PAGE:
Loretta Lynn is a country music legend, but she had to put in a lot of hard work to get to where she is today.
Over half a century ago, when Lynn was first starting her career, she worked for nothing more than applause and exposure. Her strategy worked, because she was known well enough that she was invited to compete in an amateur talent competition on a TV show run by country singer Buck Owens.
Lynn ended up winning the competition, and after that started singing on Saturday nights for $5 a night.
Lynn, who came from an impoverished background, was thrilled with her $5 weekly salary. She saved up enough money to buy a white cowboy hat, a pair of boots, a black skirt with fringe, and a western shirt with red roses printed on it.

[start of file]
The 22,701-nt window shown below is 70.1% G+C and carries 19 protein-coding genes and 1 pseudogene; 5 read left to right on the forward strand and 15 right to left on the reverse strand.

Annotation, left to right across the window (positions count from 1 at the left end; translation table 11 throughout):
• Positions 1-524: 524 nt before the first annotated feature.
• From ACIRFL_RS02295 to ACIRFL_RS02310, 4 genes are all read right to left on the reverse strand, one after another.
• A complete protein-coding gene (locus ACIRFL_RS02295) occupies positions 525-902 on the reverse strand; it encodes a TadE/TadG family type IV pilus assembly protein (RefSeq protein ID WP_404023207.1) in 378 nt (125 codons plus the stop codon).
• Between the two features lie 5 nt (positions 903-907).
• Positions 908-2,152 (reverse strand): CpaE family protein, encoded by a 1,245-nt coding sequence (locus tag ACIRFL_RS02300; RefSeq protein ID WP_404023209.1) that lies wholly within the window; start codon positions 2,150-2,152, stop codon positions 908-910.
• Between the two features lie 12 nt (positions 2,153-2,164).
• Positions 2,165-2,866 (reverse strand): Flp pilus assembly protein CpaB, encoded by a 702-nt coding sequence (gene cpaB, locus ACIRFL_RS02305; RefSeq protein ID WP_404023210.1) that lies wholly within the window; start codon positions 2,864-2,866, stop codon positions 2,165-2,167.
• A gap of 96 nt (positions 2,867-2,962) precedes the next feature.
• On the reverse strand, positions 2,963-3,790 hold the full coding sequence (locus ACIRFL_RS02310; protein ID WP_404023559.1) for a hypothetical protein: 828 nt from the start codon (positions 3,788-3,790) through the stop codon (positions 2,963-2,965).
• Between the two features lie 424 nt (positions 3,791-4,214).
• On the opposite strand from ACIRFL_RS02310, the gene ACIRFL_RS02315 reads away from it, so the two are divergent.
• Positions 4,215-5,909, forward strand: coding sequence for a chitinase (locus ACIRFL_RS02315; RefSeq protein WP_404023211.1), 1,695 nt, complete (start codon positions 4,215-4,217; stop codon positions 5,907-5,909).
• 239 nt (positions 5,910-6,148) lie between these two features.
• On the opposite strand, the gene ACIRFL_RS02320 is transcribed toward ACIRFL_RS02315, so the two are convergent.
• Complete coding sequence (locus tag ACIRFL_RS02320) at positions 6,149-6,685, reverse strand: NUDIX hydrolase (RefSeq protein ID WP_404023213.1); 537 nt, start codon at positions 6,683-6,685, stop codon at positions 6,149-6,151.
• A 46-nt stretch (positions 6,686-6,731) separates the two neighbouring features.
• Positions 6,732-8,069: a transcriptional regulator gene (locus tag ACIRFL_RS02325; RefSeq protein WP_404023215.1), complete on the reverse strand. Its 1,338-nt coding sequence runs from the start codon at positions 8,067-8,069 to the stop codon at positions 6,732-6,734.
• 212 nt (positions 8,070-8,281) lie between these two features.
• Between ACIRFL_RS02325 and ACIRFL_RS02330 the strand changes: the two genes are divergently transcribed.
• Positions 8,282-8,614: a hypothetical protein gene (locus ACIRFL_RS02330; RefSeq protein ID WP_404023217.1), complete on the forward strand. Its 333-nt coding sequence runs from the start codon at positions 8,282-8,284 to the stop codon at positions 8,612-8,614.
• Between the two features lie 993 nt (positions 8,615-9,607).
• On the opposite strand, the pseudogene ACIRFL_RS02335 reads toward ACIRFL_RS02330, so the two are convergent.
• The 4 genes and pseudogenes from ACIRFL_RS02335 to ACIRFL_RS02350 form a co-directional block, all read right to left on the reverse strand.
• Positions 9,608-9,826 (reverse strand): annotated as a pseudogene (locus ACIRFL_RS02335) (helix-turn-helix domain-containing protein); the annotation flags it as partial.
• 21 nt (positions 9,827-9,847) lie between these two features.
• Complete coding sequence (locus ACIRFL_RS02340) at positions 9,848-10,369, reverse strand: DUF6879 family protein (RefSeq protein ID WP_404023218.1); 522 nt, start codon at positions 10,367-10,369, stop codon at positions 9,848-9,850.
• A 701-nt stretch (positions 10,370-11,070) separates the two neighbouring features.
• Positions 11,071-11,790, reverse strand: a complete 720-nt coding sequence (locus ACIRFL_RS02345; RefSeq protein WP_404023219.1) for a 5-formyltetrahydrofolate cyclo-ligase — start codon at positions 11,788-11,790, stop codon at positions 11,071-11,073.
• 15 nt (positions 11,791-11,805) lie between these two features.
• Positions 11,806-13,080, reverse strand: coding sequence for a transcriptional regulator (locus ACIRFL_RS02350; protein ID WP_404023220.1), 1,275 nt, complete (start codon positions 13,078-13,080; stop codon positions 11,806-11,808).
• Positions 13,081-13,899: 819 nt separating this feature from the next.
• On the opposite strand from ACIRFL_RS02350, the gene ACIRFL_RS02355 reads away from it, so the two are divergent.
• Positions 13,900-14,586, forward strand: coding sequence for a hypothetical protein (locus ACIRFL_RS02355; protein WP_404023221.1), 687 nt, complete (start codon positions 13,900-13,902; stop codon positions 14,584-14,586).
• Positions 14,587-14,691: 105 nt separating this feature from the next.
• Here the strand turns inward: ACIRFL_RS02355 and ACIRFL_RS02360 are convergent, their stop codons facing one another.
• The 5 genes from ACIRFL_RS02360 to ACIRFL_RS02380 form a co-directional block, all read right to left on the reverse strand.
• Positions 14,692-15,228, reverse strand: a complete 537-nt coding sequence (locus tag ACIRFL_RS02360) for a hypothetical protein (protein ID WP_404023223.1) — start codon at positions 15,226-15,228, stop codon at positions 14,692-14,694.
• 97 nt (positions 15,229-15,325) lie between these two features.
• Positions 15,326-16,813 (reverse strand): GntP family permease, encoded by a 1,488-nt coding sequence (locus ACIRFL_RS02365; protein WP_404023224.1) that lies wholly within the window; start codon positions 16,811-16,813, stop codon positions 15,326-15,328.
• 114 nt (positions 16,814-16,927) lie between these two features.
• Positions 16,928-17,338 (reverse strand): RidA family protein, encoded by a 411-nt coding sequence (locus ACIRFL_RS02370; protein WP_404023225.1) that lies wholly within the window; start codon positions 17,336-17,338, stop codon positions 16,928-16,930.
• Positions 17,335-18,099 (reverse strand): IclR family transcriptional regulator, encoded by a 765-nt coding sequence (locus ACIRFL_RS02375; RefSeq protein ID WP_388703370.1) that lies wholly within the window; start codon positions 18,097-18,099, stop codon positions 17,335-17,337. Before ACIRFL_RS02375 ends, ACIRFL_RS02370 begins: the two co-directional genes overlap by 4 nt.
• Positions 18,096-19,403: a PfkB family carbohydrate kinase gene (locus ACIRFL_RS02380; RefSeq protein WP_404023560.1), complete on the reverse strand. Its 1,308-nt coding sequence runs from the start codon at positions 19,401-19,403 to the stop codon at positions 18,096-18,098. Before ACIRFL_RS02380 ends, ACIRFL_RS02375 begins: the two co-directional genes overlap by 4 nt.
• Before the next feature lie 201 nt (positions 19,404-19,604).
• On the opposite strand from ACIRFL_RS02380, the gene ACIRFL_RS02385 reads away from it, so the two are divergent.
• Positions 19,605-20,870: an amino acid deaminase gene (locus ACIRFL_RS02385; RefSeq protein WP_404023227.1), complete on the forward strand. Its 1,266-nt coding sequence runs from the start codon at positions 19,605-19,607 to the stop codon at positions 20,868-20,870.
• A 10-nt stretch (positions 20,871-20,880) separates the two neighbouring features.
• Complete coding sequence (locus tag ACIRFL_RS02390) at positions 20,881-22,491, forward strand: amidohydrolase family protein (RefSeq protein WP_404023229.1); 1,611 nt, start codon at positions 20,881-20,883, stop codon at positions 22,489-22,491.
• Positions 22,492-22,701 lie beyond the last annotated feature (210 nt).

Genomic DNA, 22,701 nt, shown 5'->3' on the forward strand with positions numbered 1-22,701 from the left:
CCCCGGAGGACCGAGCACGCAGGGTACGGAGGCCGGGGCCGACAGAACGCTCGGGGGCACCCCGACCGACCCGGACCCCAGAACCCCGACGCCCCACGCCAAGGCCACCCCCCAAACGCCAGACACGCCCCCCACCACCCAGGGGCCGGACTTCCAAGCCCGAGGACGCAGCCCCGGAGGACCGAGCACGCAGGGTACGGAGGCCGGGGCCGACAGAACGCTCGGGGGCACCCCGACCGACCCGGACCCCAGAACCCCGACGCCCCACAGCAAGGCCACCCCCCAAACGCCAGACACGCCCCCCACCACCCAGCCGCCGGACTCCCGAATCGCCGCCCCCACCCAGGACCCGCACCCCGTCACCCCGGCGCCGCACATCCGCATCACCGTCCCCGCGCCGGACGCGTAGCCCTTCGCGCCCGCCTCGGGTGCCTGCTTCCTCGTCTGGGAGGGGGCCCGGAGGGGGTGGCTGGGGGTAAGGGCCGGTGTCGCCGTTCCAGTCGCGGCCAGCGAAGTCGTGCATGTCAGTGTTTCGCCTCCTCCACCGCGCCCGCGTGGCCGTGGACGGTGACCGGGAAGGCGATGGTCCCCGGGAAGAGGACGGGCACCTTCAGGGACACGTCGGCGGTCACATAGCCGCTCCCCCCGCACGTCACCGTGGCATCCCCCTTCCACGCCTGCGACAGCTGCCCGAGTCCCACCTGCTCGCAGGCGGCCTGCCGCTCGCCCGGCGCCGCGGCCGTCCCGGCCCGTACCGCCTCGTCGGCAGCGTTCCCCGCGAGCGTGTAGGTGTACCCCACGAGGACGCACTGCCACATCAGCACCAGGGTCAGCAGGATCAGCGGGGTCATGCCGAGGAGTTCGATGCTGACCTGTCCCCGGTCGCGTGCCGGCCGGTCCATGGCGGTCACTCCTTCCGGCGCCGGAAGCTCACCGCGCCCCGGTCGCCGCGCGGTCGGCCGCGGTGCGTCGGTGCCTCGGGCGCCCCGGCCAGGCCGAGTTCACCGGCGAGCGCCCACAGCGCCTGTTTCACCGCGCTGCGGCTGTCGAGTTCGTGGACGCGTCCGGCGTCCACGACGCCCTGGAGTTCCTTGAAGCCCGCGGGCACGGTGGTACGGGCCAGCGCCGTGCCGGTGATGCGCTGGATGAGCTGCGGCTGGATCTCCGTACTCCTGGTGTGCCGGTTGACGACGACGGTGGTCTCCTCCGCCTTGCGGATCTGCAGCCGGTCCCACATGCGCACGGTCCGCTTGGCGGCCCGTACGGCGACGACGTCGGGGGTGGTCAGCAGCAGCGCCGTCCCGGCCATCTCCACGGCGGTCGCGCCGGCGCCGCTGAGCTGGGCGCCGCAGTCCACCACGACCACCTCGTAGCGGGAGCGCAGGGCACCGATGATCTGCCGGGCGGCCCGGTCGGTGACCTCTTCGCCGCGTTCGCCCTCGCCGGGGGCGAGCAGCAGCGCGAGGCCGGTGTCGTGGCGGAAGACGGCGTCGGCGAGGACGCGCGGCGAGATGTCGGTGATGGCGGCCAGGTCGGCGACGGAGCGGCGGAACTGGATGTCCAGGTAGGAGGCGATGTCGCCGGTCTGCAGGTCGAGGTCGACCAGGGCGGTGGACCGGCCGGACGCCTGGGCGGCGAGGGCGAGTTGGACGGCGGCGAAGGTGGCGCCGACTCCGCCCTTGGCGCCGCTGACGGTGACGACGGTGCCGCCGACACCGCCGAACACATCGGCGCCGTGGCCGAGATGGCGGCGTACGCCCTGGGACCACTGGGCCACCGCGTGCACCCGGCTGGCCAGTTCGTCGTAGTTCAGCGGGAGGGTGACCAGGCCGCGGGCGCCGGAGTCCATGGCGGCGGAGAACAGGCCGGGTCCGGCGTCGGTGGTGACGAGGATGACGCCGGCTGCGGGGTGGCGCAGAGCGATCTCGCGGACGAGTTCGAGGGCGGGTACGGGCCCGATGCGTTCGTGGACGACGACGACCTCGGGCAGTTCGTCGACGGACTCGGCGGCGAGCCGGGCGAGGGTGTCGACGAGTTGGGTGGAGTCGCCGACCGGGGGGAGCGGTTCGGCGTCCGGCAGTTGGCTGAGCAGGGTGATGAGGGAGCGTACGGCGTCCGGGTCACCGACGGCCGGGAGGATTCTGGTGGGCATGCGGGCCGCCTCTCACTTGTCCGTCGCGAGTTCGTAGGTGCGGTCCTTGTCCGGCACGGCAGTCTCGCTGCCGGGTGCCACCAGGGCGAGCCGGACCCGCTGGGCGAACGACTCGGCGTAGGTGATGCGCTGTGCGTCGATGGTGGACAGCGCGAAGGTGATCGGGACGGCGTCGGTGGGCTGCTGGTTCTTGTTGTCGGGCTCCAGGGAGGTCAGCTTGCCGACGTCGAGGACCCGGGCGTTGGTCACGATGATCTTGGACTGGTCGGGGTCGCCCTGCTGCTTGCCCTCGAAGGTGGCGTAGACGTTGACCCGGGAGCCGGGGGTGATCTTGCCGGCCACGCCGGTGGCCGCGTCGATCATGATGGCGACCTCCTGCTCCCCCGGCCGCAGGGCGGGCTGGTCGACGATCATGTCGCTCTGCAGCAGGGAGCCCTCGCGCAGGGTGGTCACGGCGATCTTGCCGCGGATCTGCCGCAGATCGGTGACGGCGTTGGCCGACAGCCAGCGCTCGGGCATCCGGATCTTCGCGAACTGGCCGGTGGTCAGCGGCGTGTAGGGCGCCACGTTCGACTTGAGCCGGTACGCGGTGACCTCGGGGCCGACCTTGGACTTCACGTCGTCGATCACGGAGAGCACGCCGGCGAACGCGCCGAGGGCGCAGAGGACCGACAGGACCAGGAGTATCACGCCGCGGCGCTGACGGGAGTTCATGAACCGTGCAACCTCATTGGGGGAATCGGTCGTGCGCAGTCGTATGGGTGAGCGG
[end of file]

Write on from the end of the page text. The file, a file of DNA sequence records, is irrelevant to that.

"Annie Oakley couldn't have held a candle to me," Lynn says, laughing as she remembers the outfit. "I'm telling you, I thought I was the prettiest thing to ever hit the street."
Lynn went on to perform on the Grand Ole Opry stage for the first time on October 15, 1960. She was only 25 at the time, and had just had her first single "A Honky Tonk Girl," appear on the country singles chart. The single eventually peaked at the 14th spot on the chart in just a matter of nine weeks.
Two years later, Lynn became an official member of the Opry, and her career only continued to soar from there. Now, Lynn has sold a total of over 48 million albums and is the most awarded female country music artist.
Lynn serves as proof that you always have to keep working toward your dreams, even if no one recognizes your hard work at first.
Watch the video below to learn more about the start of Lynn's career in country music!
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